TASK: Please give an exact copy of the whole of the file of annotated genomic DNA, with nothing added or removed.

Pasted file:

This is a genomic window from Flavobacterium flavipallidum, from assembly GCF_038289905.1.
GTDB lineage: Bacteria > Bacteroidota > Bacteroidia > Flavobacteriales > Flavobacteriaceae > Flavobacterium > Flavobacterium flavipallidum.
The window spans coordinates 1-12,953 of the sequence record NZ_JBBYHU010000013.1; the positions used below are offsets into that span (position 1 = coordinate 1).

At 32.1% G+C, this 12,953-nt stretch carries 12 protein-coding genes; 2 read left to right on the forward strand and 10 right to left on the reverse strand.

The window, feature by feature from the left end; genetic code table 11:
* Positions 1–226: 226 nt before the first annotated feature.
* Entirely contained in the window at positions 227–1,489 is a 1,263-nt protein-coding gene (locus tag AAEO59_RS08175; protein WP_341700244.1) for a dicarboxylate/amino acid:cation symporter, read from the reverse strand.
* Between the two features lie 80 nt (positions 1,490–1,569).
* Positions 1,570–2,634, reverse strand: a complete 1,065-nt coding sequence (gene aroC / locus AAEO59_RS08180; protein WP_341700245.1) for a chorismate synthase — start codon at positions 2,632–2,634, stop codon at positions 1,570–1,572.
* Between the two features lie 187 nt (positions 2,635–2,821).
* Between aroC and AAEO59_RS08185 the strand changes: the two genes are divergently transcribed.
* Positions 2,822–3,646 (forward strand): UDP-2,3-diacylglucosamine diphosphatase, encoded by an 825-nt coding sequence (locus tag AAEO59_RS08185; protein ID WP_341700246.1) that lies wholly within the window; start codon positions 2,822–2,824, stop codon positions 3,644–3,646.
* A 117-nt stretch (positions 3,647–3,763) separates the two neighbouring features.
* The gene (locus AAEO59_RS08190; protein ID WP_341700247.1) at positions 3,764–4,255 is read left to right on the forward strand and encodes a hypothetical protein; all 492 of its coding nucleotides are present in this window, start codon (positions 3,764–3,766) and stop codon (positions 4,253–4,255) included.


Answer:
This is a genomic window from Flavobacterium flavipallidum, from assembly GCF_038289905.1.
GTDB lineage: Bacteria > Bacteroidota > Bacteroidia > Flavobacteriales > Flavobacteriaceae > Flavobacterium > Flavobacterium flavipallidum.
The window spans coordinates 1-12,953 of the sequence record NZ_JBBYHU010000013.1; the positions used below are offsets into that span (position 1 = coordinate 1).

At 32.1% G+C, this 12,953-nt stretch carries 12 protein-coding genes; 2 read left to right on the forward strand and 10 right to left on the reverse strand.

The window, feature by feature from the left end; genetic code table 11:
* Positions 1–226: 226 nt before the first annotated feature.
* Entirely contained in the window at positions 227–1,489 is a 1,263-nt protein-coding gene (locus tag AAEO59_RS08175; protein WP_341700244.1) for a dicarboxylate/amino acid:cation symporter, read from the reverse strand.
* Between the two features lie 80 nt (positions 1,490–1,569).
* Positions 1,570–2,634, reverse strand: a complete 1,065-nt coding sequence (gene aroC / locus AAEO59_RS08180; protein WP_341700245.1) for a chorismate synthase — start codon at positions 2,632–2,634, stop codon at positions 1,570–1,572.
* Between the two features lie 187 nt (positions 2,635–2,821).
* Between aroC and AAEO59_RS08185 the strand changes: the two genes are divergently transcribed.
* Positions 2,822–3,646 (forward strand): UDP-2,3-diacylglucosamine diphosphatase, encoded by an 825-nt coding sequence (locus tag AAEO59_RS08185; protein ID WP_341700246.1) that lies wholly within the window; start codon positions 2,822–2,824, stop codon positions 3,644–3,646.
* A 117-nt stretch (positions 3,647–3,763) separates the two neighbouring features.
* The gene (locus AAEO59_RS08190; protein ID WP_341700247.1) at positions 3,764–4,255 is read left to right on the forward strand and encodes a hypothetical protein; all 492 of its coding nucleotides are present in this window, start codon (positions 3,764–3,766) and stop codon (positions 4,253–4,255) included.